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Fathers, families and first dates at our ‘round the world’ Sunday lunch

Caipirinha's and melon set out for those sitting at the 'chefs' table

 

Soupe d'avocat abidjanaise

 

freshly picked garden salad

 

a mixed plate full of Slovakian gulas, rice and Italian Caponata astrange concoction that remarkably worked!

A big thank you to my stand-in kitchen bitches who got up to help keep the kitchen clear between courses

The 'IMMENSE' Pavlova

Lunch was advertised as a ‘round the world’ supper club for father’s day, featuring dishes from all six countries playing their world-cup matches on the day. That included Brazil, Paraguay, Italy, Ivory Coast and New Zealand all of whom inspired a tropical slant to the menu…but then there was Slovakia!!

Now I’m not biased in my culinary slant; I will try dishes from everywhere and anywhere, but to be honest, Eastern European food doesn’t really do it for me. I’m not the biggest fan. The thought of picked everything, beetroot, sausage and cabbage, in the midst of a hot summer, was a total turn off. So with this in mind, but still wanting to represent the country on my menu, I thought I’d get out and do a wee bit of food research so that I could try and find a dish to slip in amongst the tropical fare.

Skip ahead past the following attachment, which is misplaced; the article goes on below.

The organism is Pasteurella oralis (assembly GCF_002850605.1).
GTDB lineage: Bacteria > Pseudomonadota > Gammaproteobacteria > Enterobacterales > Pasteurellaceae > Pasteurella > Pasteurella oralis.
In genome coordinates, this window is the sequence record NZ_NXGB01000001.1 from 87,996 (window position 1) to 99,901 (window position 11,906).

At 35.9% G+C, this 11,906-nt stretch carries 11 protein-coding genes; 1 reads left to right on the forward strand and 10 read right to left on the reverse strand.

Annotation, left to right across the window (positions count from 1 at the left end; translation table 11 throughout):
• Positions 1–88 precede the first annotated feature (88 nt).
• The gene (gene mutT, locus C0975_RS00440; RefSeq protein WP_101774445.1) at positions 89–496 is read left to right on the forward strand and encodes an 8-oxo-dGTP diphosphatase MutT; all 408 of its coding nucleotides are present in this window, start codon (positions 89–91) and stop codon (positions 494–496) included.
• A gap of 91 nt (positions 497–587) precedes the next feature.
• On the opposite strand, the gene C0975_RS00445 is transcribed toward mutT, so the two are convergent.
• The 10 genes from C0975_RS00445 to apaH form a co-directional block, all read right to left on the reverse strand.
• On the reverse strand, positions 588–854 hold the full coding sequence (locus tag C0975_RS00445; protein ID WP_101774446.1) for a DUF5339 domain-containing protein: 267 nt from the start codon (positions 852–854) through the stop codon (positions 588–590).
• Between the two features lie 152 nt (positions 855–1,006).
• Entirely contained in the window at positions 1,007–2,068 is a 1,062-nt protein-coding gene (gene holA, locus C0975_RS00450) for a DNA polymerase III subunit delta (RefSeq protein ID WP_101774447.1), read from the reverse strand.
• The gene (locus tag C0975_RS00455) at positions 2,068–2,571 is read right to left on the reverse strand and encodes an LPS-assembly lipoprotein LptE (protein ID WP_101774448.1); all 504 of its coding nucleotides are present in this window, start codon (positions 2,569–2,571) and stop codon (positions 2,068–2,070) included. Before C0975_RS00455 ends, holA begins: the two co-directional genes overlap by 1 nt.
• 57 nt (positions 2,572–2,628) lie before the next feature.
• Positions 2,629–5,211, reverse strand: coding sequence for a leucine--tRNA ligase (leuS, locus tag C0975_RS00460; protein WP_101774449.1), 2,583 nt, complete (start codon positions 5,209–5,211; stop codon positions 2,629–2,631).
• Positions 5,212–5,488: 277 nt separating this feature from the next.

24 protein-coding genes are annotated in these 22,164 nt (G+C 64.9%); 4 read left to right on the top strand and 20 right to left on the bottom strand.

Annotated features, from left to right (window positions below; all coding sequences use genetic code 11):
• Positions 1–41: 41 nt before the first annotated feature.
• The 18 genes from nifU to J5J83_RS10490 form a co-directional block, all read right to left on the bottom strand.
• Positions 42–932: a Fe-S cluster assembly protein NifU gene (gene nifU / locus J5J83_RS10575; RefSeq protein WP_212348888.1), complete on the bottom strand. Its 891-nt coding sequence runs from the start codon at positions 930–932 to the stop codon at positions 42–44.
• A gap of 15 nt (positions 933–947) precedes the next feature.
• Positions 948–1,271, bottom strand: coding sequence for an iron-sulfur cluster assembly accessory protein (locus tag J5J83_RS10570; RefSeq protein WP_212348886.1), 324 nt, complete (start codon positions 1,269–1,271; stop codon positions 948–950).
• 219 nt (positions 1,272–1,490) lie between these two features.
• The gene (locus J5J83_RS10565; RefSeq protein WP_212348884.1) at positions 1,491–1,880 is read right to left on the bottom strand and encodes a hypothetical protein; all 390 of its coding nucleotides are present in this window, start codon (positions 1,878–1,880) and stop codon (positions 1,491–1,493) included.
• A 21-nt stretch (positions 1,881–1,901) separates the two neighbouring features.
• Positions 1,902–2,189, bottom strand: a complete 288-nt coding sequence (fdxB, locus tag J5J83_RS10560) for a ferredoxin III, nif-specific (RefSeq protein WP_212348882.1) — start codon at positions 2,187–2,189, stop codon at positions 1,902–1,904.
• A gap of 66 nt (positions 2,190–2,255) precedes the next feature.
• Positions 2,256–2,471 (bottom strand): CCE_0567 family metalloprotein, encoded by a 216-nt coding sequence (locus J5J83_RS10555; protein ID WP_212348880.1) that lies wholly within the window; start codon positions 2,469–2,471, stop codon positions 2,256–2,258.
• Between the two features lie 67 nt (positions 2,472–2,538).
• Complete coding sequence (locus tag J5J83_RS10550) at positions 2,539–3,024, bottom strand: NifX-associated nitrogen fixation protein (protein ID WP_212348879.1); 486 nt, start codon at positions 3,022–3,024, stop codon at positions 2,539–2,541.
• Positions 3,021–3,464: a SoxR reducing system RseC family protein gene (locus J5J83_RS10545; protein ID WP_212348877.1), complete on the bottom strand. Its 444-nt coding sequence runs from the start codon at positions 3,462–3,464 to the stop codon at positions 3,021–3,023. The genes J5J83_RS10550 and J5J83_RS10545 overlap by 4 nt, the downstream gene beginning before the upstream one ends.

We had a friend staying for the week who without much protest acted as a willing guinea pig in our testing of various dishes. We ate the world in a week…and once we’d done this we came up with a final shortlist of dishes which included the strange ‘Segedinsky gulas’ a combination of lean shoulder of pork and sauerkraut…..several people commented on how disgusting it sounded, but undaunted we gave it a go and it as totally delicious. Several people suggested it had been their favourite dish of the day.

I was less successful with my planned Cassava cake, a dish I was desperate to make as Cassava is such a ubiquitous vegetable in Paraguay, Brazil and the Ivory Coast. Having ingeniously located a source for Cassava (no mean feat in Bangor), I bought one with the intention of returning for more if my experiments were popular. I even asked the guy in the shop if they always had it in. He told me they did. So following the universal popularity of the cake I went back for more, it was only a few days later but to my disappointment they had run out, and there was no chance of any arriving before Sunday. Of course this being Bangor North Wales there was literally nowhere else to go (save driving 100 miles to Manchester). Sadly I had to concede defeat and the Cassava cake will just have to have its supper club debut another day.